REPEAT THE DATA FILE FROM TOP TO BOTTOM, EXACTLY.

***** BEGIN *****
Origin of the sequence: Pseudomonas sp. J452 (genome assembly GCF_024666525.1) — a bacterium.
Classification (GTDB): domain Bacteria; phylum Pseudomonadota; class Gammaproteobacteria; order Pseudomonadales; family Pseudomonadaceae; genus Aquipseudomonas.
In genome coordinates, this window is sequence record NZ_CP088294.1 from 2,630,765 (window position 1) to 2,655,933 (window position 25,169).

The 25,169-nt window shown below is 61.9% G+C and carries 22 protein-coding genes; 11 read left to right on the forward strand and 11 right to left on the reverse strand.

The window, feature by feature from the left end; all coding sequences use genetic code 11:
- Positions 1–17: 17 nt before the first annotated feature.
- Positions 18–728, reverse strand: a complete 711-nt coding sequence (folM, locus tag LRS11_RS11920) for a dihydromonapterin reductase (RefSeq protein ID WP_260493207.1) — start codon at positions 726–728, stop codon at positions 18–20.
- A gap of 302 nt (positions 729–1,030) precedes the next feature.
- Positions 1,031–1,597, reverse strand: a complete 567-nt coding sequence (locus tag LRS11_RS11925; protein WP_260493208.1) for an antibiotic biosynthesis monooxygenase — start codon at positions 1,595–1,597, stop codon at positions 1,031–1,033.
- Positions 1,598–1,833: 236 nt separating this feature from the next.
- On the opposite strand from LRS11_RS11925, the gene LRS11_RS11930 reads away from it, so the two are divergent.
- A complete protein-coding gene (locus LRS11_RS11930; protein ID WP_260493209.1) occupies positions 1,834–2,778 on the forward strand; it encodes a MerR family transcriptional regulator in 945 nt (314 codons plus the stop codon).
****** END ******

Origin of the sequence: Pseudomonas sp. J452 (genome assembly GCF_024666525.1) — a bacterium.
Classification (GTDB): domain Bacteria; phylum Pseudomonadota; class Gammaproteobacteria; order Pseudomonadales; family Pseudomonadaceae; genus Aquipseudomonas.
In genome coordinates, this window is sequence record NZ_CP088294.1 from 2,630,765 (window position 1) to 2,655,933 (window position 25,169).

The 25,169-nt window shown below is 61.9% G+C and carries 22 protein-coding genes; 11 read left to right on the forward strand and 11 right to left on the reverse strand.

The window, feature by feature from the left end; all coding sequences use genetic code 11:
- Positions 1–17: 17 nt before the first annotated feature.
- Positions 18–728, reverse strand: a complete 711-nt coding sequence (folM, locus tag LRS11_RS11920) for a dihydromonapterin reductase (RefSeq protein ID WP_260493207.1) — start codon at positions 726–728, stop codon at positions 18–20.
- A gap of 302 nt (positions 729–1,030) precedes the next feature.
- Positions 1,031–1,597, reverse strand: a complete 567-nt coding sequence (locus tag LRS11_RS11925; protein WP_260493208.1) for an antibiotic biosynthesis monooxygenase — start codon at positions 1,595–1,597, stop codon at positions 1,031–1,033.
- Positions 1,598–1,833: 236 nt separating this feature from the next.
- On the opposite strand from LRS11_RS11925, the gene LRS11_RS11930 reads away from it, so the two are divergent.
- A complete protein-coding gene (locus LRS11_RS11930; protein ID WP_260493209.1) occupies positions 1,834–2,778 on the forward strand; it encodes a MerR family transcriptional regulator in 945 nt (314 codons plus the stop codon).